College of Education > News and Publications > News: Oct.-Dec. 2012 > Recent Alumna Volunteers as a Teacher in Colombia

Recent Alumna Volunteers as a Teacher in Colombia

Brittney Diesel, recent College of Education Alumna, works as a volunteer kindergarten teacher in Bogota, Colombia

Brittany Diesel with her studentsA cool breeze sweeps the early morning streets high in the Andes Mountains. The sun is just barely up, but Brittney Diesel is already on her way to work. When she gets there she’ll be surrounded by little arms and little faces, each waiting in line to give her kisses and hugs. “Miss Diesel, you crazy!” they call out. But, she’s not crazy; she’s a kindergarten teacher at El Camino Academy in Bogota, Colombia.

El Camino Academy was founded in 1980 to provide a US-style education to the children of foreign missionaries. Now they teach students from Colombia as well in what is known as a “third culture” school, not wholly American or Colombian, but a mix of the two. “We want our students to be bilingual to prepare them for the world,” Brittney says. “Most of our students speak Spanish at home and everywhere else outside of school, which is why we teach them in English at school.”

This year, Brittney is the lead teacher in her classroom. “I’m creating my own classroom – curriculum, routines, procedures, little things that define the vibe in my classroom,” she says. It is hard work, and Brittney frequently puts in 12 hours or more a day, but she admits it’s worth it. “I know that I am growing so much as a person and a teacher because of it.”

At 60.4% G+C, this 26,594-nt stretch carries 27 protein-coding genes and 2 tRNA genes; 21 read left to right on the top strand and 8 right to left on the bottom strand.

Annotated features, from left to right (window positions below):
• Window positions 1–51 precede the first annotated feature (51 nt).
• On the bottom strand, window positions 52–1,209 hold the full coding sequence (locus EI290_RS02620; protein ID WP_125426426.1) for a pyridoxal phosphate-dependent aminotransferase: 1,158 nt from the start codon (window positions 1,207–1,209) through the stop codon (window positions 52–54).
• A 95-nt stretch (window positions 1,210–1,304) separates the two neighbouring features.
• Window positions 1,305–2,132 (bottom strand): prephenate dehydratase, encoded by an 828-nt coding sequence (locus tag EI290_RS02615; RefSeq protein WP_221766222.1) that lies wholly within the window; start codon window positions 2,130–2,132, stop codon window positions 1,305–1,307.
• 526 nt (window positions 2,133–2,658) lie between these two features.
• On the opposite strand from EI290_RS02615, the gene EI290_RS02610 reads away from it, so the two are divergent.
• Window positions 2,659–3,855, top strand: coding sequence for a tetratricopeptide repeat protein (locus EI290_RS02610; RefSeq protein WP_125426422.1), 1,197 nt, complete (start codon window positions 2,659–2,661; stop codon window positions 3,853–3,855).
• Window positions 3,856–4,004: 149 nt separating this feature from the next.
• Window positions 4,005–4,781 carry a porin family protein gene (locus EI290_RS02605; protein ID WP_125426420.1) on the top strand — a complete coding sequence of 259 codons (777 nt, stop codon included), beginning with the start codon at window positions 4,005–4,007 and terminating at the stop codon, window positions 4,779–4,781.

Brittney is doing all this work for free. Teachers at El Camino Academy are unpaid volunteers, missionaries covering their own living expenses which the school estimates to be between 800 and 1300 dollars a month.

This was not an easy choice for Brittney. “I have loans that I have already started paying back,” she explains, “but for my life, I have decided that I am never going to let money stop me from doing what God wants me to do.”

At first, Brittney felt uncomfortable about fundraising, but a friend convinced her to try. She wrote her friends, family, and members of the State College community, and in less than two months she was able to raise the money. For Brittney, it was the right decision. “My students are full of energy,” she says. They are brave. They “try to speak English every day.” Brittney, who is working to learn Spanish, understands their struggle. “My students help me translate what I’m teaching and speaking into Spanish to help them learn.”

This is not the first time she has worked with Spanish-speaking students. Brittney chose to participate in the urban teaching experience offered by the college of education. “My experience in Philadelphia working with bilingual and ESL students gave me a taste of what I am experiencing here in Colombia.” She recalls. (Brittney is featured in a video about urban education experiences.)

She is especially grateful to her professors who taught by example, demonstrating how to build relationships and create a classroom community. “I had a few professors who took the time to get to know me personally, and because of that I learned so much more.” She does her best to apply this in her own classroom. “One of the challenges I face is time. There is always more you can do with your students, and there is that feeling that there is never enough time.” Brittney says. Still, she tries to make the extra effort to give all her students the one-on-one attention they need.

Brittney enjoys the culture and language in Colombia. She loves eating ajiaco soup and snacking on arepa con queso. Most of all she loves the sense of community around the school. “It’s a beautiful mix of ages and personalities. The one thing that brings us all together is that we are all crazy enough to leave our comfortable lives and to move to another country for a bigger purpose. We like to share ideas and support each other in our teaching.” Because of this community, she says, “Colombia feels like home.”

-- by Chris Whitehead (October 2012)